15 October 1974 - Reopening of Théâtre des Bouffes du Nord with Timon of Athens, adapted by Jean-Claude Carrière and directed by Peter Brook.


« We kept the old wooden seats on the balcony, but covered them with new fabric. During the first shows some people were literally glued to their seats and we had to reimburse a few ladies furious to have left there a part of their skirts.  Fortunately, there was much applause, but it almost literally brought the house down, since, due to the vibrations, big slabs of moulding came unstuck and fell, missing by a hair’s breadth the heads of our spectators.  We have since cleaned the ceiling, but the extraordinary acoustic remains.  Micheline and I established a rule:  the theatre should stay simple, open and welcoming. » Peter Brook


1993 - Théâtre des Bouffes du Nord became a listed historical monument


« An old theatre is often beautiful, but the staging remains confined to spaces of the olden days.   A new theatre can be dynamic and nonetheless remain cold and soulless.  In the Bouffes du Nord, one is struck by the nobility of its proportions, but at the same time, this quality is upset by the rough appearance of the place.  These two aspects make a whole.  If one were to perfectly restore the theatre, the beauty of the architecture would in a way lose some of its force and become a hindrance. » Peter Brook


Excerpt from Points de Suspension by Peter Brook, Éditions du Seuil.

Peter Brook


« I never believed in one single truth.  Be it mine or that of the others.  I believe that all schools, all theories can be useful in a certain place, at a given time.  But I believe that one can only live by passionately and absolutely adhering to one viewpoint.  However, with the passage of time, as we change, as the world changes, aims vary and point of view moves.  If I look at the essays I wrote, the ideas I voiced in different places, something becomes obvious: a certain continuity.  If a point of view is to be of any use, one must give oneself to it totally, one must defend it to death.  And yet, at the same time, a little interior voice whispers to me: "hold on tightly, let go lightly". »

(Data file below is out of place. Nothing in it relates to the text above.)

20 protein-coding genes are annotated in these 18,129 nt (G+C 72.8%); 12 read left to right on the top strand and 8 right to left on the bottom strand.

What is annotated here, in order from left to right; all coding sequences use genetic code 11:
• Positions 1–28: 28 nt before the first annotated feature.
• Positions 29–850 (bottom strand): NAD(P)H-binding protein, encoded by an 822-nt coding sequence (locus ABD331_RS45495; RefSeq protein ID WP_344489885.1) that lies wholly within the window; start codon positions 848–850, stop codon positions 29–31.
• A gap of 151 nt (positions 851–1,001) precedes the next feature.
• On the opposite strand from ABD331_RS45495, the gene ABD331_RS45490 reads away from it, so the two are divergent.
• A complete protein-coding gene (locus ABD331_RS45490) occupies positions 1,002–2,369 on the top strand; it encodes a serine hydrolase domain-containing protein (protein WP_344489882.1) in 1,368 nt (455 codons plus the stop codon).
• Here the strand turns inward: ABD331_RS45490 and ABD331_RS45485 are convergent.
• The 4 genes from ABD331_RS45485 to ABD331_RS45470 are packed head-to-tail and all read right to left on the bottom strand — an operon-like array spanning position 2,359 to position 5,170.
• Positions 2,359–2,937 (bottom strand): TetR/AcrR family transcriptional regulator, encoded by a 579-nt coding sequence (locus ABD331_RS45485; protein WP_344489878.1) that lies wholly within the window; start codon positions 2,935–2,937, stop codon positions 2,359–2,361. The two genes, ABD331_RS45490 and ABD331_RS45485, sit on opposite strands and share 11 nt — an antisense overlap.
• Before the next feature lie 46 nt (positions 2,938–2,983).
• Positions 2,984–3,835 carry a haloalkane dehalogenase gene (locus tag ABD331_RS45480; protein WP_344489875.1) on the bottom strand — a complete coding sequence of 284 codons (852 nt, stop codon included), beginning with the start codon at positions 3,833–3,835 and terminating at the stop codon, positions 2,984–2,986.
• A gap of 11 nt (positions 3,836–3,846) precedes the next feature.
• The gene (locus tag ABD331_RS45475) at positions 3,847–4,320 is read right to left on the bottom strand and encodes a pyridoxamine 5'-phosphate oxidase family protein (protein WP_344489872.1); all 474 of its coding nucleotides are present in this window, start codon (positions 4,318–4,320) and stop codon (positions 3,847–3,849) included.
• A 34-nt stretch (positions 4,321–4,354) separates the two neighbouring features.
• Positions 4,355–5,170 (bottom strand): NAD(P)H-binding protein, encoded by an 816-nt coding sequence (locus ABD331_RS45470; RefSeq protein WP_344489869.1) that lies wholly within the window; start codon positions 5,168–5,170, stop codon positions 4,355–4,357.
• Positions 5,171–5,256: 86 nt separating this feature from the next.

Excerpt from Points de suspension by Peter Brook, Éditions du Seuil.


Peter Brook was born in London in 1925.  Throughout his career he has distinguished himself in different genres: theatre, opera, cinema and writing.


He has staged many plays, mostly by Shakespeare for the Royal Shakespeare Company, such as Love Labour’s Lost (1946), Measure for Measure (1950), Titus Andronicus (1955), King Lear (1962), Marat/Sade (1964), A Midsummer Night’s Dream (1970) and Antony and Cleopatra (1978).


In 1971, Peter Brook founded the International Centre for Theatrical Research (CIRT) in Paris, which, with the opening of the Bouffes du Nord became the International Centre for Theatrical Creation (CICT). His productions stand out by their iconoclastic aspects and their international stature: Timon of Athens (1974), The Iks (1975), The Bone (1979), The Mahabharata (1985), The Cherry Orchard (1989), Woza Albert! (1989), The Tempest (1990), The Man who (1993), Who’s there? (1995), Oh! Les Beaux Jours (1995), I am a Phenomenon (1998), Le Costume (1999), The Tragedy of Hamlet (2000), Far Away (2002), Krishna’s Death (2002), Your Hand in Mine (2003), Tierno Bokar (2004), The Grand Inquisitor (2005), Sizwe Banzi is dead (2006), Fragments by Samuel Beckett (2007), Eleven and Twelve after Amadou Hampaté Ba (2009) and The Suit (the English and musical version of Le Costume, 2012).


He has directed several operas: La Bohème (1948), Boris Godunov (1948), Les Olympes (1949), Salomé (1949) and The Marriage of Figaro (1949) at the London Covent Garden (United Kingdom), Faust (1953), Eugene Onegin (1957) at the New York Metropolitan (United States), The Tragedy of Carmen (1981) and Impressions of Pelleas (1992) at Théâtre des Bouffes du Nord, and Don Giovanni (1998) for the Festival d'Aix-en-Provence.


With Marie-Hélène Estienne and Franck Krawczyk, he produced A Magic Flute after   Mozart and Schikaneder as part of the Festival d’Automne in Paris (2010), The Valley of Astonishment (2013) and Battlefield (2015), all at the Théâtre des Bouffes du Nord theatre.


His major books are The Empty Space (1968), Points de Suspension (1987), Boredom is the Devil (1991), With Shakespeare (1998), To forget the Time (2003), With Grotowski (2009) and The Quality of Forgiving (2014).


Peter Brook also directed films Moderato Cantabile (1959), His Majesty of the Flies (1963), Marat/Sade (1967) and The Tragedy of Hamlet (2002).


Official website:

The project today


As seasons go by, the audience is invited to discover various productions combining successfully music, as well as theatre and opera.

All kinds of music – classical, jazz but also contemporary music – compete for the runs on the concert season.

The Theatre des Bouffes du Nord produces a large part of its concerts and shows. In doing so, four new shows per season are added to the repertoire. New projects are supported by the theatre from the start and all through the creation process by new companies as well as renowned artists. This structuring mentoring is based on a collaboration and a commitment spirit preserved over the seasons and years.

In addition to Parisians shows, over 250 performances productions on tour are given all over the world.

Confident with its influence, the Theatre des Bouffes du Nord also claims its local presence and commits locally for the diversity of the audience and supports the access to creation for all.